AAPS PharmSciTech. 2020 Sep 17;21(7):260. doi: 10.1208/s12249-020-01803-z.
Niclosamide (NIC), an anthelminthic drug, is found to be promising in overcoming the problem of various types of drug-resistant cancer. In spite of strong anti-proliferative effect, NIC shows low aqueous solubility, leading to poor bioavailability. To overcome this limitation, and enhance its physicochemical properties and pharmacokinetic profile, we used co-crystallization technique as a promising strategy. In this work, we brought together the crystal and particle engineering at a time using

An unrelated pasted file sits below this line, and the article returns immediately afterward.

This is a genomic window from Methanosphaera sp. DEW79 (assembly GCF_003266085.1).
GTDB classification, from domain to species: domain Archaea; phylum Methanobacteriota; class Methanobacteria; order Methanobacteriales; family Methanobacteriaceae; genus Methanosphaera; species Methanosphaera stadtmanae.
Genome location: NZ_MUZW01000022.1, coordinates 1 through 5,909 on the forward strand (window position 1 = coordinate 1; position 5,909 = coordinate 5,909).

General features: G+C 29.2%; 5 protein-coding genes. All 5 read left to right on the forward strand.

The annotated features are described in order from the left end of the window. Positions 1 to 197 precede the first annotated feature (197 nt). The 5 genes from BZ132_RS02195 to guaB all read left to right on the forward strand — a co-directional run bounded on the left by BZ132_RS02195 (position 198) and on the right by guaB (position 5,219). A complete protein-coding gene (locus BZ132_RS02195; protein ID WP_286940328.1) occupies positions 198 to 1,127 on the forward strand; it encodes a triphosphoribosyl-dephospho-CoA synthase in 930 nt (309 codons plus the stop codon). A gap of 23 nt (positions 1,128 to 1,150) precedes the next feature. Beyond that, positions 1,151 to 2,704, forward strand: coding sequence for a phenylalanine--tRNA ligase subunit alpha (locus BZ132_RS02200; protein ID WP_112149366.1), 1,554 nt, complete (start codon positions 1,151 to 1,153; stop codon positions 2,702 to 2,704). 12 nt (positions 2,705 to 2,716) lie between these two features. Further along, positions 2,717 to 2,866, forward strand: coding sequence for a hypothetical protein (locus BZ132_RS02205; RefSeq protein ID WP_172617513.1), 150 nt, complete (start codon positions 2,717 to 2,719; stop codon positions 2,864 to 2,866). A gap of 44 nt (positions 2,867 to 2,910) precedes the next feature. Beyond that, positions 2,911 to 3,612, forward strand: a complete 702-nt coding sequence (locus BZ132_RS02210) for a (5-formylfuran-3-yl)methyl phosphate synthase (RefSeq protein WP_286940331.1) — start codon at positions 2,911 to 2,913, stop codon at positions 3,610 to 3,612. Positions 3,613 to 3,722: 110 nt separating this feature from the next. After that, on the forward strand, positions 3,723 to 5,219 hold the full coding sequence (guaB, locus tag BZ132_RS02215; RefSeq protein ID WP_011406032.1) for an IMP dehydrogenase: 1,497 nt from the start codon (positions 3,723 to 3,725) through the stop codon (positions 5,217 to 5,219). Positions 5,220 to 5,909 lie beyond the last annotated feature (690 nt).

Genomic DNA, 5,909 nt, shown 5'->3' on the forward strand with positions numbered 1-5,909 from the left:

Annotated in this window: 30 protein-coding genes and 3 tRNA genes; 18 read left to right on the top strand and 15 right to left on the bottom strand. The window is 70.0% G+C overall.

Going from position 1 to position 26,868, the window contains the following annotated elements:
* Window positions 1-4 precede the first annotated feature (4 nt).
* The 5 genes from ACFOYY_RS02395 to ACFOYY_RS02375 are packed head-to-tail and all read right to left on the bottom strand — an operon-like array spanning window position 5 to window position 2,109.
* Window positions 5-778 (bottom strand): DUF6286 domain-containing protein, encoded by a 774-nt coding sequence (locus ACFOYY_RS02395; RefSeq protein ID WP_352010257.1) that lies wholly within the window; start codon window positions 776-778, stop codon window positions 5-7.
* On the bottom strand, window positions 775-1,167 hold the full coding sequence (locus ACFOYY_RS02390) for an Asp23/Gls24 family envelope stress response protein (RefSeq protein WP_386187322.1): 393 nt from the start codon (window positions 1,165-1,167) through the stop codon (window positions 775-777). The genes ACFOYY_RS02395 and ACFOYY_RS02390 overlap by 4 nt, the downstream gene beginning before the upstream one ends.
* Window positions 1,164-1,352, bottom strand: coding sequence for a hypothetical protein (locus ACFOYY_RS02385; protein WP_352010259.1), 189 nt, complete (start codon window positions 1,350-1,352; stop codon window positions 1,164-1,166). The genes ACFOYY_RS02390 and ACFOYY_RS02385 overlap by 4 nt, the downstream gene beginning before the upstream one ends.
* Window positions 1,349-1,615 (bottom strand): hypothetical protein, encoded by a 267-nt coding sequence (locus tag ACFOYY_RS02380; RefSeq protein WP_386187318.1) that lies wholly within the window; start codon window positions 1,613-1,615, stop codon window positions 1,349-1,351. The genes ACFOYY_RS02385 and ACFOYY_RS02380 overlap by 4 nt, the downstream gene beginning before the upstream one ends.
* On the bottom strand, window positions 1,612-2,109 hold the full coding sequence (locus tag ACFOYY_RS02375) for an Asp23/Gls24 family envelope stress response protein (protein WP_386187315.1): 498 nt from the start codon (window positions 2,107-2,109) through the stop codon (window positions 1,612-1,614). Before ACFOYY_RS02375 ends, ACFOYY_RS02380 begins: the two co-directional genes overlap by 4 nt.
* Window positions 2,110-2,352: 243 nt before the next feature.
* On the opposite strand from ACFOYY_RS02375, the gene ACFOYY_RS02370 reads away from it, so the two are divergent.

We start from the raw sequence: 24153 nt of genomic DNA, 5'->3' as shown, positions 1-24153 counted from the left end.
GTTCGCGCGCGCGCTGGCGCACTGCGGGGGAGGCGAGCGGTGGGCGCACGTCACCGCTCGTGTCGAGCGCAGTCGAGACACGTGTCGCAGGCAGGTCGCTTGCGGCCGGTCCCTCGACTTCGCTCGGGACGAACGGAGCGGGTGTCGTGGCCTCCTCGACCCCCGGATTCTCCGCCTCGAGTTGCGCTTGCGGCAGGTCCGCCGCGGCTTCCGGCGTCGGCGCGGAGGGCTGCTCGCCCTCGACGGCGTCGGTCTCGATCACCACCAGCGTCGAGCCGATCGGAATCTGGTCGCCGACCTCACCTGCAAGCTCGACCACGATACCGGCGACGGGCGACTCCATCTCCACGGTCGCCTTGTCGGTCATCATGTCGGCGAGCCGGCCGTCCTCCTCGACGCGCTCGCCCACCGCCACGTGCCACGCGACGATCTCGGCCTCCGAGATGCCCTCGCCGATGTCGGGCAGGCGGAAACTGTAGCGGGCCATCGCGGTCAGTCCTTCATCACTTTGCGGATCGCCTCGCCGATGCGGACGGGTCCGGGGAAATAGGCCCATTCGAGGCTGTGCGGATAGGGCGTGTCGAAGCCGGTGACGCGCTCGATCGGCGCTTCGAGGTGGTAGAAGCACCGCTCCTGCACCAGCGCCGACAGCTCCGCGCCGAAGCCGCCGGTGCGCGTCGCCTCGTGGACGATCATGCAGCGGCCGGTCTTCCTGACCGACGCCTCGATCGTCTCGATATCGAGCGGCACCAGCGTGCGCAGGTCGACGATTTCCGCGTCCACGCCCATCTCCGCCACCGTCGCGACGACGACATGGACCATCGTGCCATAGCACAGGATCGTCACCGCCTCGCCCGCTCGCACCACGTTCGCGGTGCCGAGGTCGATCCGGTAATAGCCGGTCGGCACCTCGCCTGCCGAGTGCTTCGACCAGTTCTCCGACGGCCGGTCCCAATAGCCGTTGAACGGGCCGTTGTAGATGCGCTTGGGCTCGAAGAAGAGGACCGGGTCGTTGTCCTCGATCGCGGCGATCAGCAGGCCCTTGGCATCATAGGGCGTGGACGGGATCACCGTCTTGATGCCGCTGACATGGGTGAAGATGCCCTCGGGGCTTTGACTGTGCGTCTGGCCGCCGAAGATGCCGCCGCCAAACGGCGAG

spray drying to enhance physicochemical and aerodynamic properties of co-crystal particle for inhalation purpose. We investigated the formation and evaluation of pharmaceutical co-crystals of niclosamide-nicotinamide (NIC-NCT) prepared by rapid, continuous and scalable spray drying method and compared with conventional solvent evaporation technique. The newly formed co-crystal was evaluated by XRPD, FTIR, Raman spectroscopy and DSC, which showed an indication of formation of H bonds between drug (NIC) and co-former (NCT) as a major binding force in co-crystal development. The particle geometry of co-crystals including spherical shape, size 1-5 μm and aerodynamic properties (ED, 97.1 ± 8.9%; MMAD, 3.61 ± 0.87 μm; FPF, 71.74 ± 6.9% and GSD 1.46) attributes suitable for inhalation. For spray-dried co-crystal systems, an improvement in solubility characteristics (≥ 14.8-fold) was observed, relative to pure drug. To investigate the anti-proliferative activity, NIC-NCT co-crystals were investigated on A549 human lung adenomas cells, which showed a superior cytotoxic activity compared with pure drug. Mechanistically, NIC-NCT co-crystals enhanced autophagic flux in cancer cell which demonstrates autophagy-mediated cell death as shown by confocal microscopy. This technique could help in improving bioavailability of drug, hence reducing the need for high dosages and signifying a novel paradigm for future clinical applications.